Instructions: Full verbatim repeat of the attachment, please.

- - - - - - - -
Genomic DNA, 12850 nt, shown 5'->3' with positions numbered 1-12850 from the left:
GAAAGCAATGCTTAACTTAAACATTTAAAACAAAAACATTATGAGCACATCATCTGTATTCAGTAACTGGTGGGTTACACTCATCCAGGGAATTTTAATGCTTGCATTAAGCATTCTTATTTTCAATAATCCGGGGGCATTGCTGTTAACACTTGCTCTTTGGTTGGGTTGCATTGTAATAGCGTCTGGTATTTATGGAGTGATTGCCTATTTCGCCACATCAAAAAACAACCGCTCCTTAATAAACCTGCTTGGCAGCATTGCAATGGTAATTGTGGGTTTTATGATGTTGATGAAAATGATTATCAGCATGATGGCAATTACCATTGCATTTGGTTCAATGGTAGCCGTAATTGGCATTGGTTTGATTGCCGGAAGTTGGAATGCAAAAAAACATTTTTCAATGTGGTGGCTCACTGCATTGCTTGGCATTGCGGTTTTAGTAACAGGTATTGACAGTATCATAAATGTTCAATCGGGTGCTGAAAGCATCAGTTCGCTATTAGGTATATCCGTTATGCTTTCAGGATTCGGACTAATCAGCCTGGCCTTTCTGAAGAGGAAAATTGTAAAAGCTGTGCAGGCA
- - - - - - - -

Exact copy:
Genomic DNA, 12850 nt, shown 5'->3' with positions numbered 1-12850 from the left:
GAAAGCAATGCTTAACTTAAACATTTAAAACAAAAACATTATGAGCACATCATCTGTATTCAGTAACTGGTGGGTTACACTCATCCAGGGAATTTTAATGCTTGCATTAAGCATTCTTATTTTCAATAATCCGGGGGCATTGCTGTTAACACTTGCTCTTTGGTTGGGTTGCATTGTAATAGCGTCTGGTATTTATGGAGTGATTGCCTATTTCGCCACATCAAAAAACAACCGCTCCTTAATAAACCTGCTTGGCAGCATTGCAATGGTAATTGTGGGTTTTATGATGTTGATGAAAATGATTATCAGCATGATGGCAATTACCATTGCATTTGGTTCAATGGTAGCCGTAATTGGCATTGGTTTGATTGCCGGAAGTTGGAATGCAAAAAAACATTTTTCAATGTGGTGGCTCACTGCATTGCTTGGCATTGCGGTTTTAGTAACAGGTATTGACAGTATCATAAATGTTCAATCGGGTGCTGAAAGCATCAGTTCGCTATTAGGTATATCCGTTATGCTTTCAGGATTCGGACTAATCAGCCTGGCCTTTCTGAAGAGGAAAATTGTAAAAGCTGTGCAGGCA